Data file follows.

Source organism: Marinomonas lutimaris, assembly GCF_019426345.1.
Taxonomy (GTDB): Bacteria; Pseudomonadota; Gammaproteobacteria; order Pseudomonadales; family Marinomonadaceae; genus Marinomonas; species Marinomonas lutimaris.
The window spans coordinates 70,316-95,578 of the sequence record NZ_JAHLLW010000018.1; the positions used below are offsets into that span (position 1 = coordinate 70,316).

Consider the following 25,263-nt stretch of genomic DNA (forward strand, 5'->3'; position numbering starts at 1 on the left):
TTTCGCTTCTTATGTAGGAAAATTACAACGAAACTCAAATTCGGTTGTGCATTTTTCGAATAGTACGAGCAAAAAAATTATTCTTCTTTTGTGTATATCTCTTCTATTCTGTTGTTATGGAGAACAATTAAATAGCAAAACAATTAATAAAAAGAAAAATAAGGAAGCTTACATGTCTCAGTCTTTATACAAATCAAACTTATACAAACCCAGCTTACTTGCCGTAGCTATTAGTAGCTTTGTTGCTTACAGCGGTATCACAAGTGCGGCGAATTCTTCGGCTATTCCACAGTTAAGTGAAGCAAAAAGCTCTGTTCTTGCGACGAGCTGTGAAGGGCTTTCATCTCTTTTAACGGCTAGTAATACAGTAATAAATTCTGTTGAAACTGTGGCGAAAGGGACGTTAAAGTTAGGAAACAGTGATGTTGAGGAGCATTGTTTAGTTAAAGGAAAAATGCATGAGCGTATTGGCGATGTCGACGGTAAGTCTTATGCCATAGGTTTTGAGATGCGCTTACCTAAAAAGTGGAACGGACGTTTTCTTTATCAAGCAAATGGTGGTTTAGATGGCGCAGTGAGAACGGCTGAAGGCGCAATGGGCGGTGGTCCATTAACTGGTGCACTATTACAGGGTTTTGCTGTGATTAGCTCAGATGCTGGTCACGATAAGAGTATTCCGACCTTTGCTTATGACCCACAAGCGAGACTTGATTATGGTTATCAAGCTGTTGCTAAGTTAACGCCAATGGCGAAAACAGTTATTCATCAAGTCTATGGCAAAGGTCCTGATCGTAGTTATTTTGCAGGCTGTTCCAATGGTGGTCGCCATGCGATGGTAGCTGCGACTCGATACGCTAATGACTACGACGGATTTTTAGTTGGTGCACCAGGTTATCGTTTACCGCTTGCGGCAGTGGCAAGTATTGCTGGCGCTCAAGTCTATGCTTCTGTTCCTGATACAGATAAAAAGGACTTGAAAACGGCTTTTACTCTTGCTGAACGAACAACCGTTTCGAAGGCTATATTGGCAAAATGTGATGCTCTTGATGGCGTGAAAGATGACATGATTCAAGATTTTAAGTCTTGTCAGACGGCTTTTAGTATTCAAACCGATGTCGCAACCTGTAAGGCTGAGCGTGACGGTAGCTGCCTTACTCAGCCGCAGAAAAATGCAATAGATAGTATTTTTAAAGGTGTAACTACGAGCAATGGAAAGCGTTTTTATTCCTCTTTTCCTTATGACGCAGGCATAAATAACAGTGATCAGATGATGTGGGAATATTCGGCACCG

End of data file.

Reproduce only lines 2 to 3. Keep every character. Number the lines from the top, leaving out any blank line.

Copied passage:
Taxonomy (GTDB): Bacteria; Pseudomonadota; Gammaproteobacteria; order Pseudomonadales; family Marinomonadaceae; genus Marinomonas; species Marinomonas lutimaris.
The window spans coordinates 70,316-95,578 of the sequence record NZ_JAHLLW010000018.1; the positions used below are offsets into that span (position 1 = coordinate 70,316).